Visa is putting its new interchange schedule into action on Oct. 1, the same day that the Durbin Amendment becomes effective.
The plan includes cutting a few rates for non-regulated debit issuers and a strong push for more prepaid cards, DigitalTransactions.net reports. Visa will also eliminate volume-based tiers for supermarkets and retailers on its signature debit cards and Interlink PIN-based debit cards.
Both Visa and MasterCard update their interchange schedules several times a year, but this year requires much more planning because the Federal Reserve recently knocked down the amount for interchange fees to 21 cents.
The new rule does not include general-purpose reloadable prepaid however, hence Visa’s push toward prepaid cards and away from conventional debit, which is no longer as profitable for credit card issuers.
Visa’s new schedule adjusts rates in 19 interchange categories for its company-branded prepaid cards, with most of them increasing, DigitalTransactions.net reports. The basic retail rate will go from 0.95 percent plus 20 cents to 1.15 percent plus 15 cents.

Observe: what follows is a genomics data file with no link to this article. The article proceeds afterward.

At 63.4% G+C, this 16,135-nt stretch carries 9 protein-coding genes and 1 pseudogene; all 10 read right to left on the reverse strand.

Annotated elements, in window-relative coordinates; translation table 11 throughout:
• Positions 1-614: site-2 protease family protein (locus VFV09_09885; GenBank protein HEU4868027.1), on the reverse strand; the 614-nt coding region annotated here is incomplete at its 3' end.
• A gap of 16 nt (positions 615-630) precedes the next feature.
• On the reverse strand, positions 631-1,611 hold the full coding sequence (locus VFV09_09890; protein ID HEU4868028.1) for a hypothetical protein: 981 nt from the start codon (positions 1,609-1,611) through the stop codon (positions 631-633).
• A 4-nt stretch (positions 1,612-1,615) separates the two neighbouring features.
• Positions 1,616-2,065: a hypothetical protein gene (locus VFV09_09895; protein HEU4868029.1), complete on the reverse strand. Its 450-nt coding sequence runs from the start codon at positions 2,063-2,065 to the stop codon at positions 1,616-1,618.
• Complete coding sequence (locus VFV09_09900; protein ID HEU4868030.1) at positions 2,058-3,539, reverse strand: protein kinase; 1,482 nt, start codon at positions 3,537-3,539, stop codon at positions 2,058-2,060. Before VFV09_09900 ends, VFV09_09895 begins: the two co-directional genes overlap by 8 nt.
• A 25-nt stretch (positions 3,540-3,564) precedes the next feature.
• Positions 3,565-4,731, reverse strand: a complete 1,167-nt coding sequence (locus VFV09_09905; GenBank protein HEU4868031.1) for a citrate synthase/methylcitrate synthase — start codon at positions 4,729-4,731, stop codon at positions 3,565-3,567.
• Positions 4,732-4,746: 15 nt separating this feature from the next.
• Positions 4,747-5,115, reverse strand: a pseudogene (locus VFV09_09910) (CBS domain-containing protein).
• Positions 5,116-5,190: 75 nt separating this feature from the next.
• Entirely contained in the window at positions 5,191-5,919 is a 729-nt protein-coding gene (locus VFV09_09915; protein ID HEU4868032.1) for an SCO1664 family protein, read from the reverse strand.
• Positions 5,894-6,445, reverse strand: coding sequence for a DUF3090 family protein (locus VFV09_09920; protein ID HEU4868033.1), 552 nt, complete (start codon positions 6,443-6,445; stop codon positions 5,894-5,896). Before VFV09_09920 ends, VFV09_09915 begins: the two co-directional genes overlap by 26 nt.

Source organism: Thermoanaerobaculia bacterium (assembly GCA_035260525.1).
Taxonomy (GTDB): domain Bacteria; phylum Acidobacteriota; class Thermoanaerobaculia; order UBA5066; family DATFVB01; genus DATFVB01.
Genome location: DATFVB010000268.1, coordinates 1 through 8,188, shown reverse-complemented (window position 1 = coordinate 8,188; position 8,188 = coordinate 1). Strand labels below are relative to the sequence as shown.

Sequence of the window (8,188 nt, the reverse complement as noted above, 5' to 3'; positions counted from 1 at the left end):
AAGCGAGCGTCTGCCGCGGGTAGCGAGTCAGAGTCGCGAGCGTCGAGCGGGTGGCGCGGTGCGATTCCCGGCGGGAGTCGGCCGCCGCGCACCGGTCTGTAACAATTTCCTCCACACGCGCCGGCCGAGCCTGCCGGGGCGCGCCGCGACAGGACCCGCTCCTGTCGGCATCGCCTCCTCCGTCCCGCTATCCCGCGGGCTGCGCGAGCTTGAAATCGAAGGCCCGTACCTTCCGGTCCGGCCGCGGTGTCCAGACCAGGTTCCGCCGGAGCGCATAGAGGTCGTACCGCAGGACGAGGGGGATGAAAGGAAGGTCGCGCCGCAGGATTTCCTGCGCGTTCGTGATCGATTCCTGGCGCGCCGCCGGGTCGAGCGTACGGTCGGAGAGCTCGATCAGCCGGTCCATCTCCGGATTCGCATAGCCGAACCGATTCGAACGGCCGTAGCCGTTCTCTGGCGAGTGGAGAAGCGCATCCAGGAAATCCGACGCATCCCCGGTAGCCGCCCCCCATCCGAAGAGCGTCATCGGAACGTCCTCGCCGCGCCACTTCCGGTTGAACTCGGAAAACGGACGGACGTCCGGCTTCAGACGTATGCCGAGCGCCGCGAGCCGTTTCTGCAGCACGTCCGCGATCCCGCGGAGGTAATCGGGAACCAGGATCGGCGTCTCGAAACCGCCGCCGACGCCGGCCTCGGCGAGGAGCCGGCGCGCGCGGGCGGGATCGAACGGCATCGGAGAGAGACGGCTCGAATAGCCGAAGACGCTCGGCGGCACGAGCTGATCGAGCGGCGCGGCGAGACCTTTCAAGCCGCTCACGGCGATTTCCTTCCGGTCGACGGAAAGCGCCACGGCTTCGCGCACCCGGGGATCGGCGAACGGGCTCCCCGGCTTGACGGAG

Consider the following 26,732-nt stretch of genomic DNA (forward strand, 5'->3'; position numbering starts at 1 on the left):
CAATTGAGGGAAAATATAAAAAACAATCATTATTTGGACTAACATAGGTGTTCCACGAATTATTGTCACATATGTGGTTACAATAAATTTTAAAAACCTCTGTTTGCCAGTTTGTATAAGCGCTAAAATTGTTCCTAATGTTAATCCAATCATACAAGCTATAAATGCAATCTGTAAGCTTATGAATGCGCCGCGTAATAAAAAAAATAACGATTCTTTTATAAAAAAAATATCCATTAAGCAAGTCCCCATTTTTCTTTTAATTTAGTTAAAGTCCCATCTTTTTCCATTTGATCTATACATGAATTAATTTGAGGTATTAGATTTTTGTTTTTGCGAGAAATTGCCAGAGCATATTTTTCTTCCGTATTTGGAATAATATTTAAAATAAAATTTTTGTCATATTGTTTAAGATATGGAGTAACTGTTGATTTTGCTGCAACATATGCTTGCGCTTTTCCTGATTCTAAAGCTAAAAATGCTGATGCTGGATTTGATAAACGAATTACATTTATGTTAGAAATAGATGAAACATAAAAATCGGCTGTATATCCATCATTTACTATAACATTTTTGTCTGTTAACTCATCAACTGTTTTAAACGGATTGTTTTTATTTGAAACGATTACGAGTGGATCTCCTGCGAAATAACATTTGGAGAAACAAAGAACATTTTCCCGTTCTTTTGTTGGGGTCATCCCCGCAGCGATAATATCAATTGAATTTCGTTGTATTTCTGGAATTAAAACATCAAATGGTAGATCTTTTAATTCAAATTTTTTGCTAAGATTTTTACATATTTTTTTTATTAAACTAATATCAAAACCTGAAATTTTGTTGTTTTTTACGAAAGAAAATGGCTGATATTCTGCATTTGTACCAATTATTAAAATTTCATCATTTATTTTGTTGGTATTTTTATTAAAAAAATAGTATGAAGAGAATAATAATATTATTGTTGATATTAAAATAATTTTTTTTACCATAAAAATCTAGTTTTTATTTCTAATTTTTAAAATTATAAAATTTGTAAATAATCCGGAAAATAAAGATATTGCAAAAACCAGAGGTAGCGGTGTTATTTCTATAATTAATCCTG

Visa’s prepaid card supermarket rate is also set to rise from 0.95 percent plus 20 cents to 1.15 percent plus 15 cents, DigitalTransactions.net reports.
Automated fuel dispenser transactions represent the largest increase in the Visa-branded prepaid categories. This rate will move from 0.75 percent plus 17 cents, with a 95-cent cap, to 1.15 percent plus 15 cents, with the cap remaining.
“[Visa] clearly is upping prepaid across the board and giving lip service to some categories,” Steve Mott, the chief executive of the Stamford, Conn.-based BetterBuyDesign said, according to DigitalTransactions.net.
In addition, Visa is planning on reducing its pricing for Interlink supermarket rates but raising the interchange rate for small transactions.